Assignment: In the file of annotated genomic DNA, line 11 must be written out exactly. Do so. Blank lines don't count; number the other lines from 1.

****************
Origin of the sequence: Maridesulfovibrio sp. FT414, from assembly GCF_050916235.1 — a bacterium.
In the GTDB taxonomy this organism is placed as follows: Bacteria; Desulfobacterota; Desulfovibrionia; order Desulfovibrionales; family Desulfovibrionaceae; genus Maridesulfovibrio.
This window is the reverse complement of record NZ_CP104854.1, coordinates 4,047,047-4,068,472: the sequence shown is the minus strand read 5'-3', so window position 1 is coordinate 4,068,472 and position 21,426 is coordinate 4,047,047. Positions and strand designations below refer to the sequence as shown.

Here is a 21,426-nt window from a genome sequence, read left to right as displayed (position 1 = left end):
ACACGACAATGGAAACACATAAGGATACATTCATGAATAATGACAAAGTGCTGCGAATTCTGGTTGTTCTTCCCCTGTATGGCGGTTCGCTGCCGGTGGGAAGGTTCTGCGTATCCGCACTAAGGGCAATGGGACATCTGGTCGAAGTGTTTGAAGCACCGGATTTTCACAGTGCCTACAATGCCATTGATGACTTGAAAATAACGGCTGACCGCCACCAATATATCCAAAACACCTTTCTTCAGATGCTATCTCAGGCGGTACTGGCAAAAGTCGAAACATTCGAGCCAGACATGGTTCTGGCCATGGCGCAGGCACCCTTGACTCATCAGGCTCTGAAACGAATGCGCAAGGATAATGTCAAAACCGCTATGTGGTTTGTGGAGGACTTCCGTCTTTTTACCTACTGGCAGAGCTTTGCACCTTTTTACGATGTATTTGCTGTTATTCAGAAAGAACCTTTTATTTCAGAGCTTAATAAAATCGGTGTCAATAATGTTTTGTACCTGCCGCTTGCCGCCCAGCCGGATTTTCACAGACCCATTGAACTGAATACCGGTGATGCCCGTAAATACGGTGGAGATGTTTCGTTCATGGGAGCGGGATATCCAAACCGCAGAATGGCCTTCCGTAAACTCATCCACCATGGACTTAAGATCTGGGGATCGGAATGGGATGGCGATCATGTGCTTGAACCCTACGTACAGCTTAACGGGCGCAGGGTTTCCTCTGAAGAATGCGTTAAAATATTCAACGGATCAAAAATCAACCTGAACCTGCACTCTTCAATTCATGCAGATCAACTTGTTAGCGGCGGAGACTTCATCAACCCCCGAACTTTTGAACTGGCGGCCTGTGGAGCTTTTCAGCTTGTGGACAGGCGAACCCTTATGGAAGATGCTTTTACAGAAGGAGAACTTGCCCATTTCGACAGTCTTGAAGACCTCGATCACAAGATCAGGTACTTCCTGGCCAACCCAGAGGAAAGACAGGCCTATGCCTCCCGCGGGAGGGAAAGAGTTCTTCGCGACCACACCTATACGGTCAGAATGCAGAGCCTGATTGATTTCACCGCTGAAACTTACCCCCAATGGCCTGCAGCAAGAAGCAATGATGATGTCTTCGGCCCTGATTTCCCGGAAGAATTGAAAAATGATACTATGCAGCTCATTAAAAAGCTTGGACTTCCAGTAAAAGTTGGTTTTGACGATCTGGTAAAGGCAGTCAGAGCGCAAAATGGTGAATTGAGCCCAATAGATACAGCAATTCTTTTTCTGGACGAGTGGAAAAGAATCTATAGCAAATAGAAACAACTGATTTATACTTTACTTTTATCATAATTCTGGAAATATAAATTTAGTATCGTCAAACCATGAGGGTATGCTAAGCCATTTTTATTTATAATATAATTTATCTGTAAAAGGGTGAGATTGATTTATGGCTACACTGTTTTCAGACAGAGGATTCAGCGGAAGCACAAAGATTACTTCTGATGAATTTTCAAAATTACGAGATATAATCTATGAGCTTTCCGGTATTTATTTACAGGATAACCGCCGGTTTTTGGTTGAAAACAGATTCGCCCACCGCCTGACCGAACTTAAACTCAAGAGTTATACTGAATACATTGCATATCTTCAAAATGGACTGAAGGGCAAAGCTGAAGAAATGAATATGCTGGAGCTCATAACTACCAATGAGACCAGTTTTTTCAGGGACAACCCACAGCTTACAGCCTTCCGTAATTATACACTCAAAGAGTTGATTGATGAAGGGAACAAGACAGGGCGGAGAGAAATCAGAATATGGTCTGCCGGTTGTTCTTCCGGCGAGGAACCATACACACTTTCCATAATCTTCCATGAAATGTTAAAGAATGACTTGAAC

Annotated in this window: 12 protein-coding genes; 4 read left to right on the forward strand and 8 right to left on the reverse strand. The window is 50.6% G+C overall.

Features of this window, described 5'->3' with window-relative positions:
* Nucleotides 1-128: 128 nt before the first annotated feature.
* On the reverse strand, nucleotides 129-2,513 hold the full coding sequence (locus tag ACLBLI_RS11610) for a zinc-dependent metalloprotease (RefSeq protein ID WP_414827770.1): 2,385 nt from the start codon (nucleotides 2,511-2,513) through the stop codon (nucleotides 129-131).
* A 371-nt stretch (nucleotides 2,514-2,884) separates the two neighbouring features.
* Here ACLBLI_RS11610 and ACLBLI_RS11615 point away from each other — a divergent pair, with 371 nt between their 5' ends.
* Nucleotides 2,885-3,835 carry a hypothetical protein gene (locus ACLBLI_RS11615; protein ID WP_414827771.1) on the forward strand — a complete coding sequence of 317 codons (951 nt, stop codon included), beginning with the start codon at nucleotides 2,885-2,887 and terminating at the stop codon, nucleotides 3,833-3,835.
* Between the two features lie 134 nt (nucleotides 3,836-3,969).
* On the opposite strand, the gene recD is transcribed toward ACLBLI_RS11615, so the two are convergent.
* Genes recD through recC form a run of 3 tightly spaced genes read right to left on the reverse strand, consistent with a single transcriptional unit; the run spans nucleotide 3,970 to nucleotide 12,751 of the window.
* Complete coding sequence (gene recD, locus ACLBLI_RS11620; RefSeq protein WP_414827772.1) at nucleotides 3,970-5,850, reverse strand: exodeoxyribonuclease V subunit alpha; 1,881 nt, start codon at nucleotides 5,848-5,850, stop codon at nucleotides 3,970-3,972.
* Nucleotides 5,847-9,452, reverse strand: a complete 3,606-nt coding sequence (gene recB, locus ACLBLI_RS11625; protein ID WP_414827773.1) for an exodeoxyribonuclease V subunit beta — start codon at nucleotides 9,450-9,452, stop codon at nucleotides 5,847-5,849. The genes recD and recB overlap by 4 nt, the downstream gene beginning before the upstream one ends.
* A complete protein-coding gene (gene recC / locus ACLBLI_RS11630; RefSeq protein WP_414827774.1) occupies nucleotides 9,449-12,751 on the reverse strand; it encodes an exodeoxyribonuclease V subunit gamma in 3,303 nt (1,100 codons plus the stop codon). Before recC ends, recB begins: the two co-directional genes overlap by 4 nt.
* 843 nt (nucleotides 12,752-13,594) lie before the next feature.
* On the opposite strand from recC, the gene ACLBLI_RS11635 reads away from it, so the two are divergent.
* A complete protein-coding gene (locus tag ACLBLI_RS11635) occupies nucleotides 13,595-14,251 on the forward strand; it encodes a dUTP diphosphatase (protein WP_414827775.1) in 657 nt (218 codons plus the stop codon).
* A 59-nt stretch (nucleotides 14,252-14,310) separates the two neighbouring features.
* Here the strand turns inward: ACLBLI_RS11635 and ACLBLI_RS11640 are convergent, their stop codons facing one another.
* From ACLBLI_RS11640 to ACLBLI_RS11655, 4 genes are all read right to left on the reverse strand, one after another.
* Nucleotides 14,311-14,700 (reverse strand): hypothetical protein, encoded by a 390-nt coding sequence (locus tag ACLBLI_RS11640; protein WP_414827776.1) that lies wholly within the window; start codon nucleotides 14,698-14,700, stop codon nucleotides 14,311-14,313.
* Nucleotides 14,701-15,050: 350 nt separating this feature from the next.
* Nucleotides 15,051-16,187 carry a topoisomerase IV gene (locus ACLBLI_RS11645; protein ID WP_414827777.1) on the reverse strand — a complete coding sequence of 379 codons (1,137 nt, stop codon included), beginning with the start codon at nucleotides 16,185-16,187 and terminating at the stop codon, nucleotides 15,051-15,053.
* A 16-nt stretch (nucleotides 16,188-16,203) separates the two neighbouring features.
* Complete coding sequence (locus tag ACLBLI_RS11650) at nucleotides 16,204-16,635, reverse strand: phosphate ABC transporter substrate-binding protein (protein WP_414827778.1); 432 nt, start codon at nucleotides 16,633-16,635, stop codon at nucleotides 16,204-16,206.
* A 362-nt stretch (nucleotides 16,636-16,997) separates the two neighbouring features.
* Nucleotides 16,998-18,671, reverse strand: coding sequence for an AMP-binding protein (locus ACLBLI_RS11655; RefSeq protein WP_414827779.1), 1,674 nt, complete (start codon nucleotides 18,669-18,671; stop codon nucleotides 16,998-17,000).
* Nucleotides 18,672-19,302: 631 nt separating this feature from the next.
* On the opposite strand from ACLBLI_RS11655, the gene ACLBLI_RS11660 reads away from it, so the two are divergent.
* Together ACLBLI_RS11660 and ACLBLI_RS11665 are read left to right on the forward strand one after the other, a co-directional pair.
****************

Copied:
* Here ACLBLI_RS11610 and ACLBLI_RS11615 point away from each other — a divergent pair, with 371 nt between their 5' ends.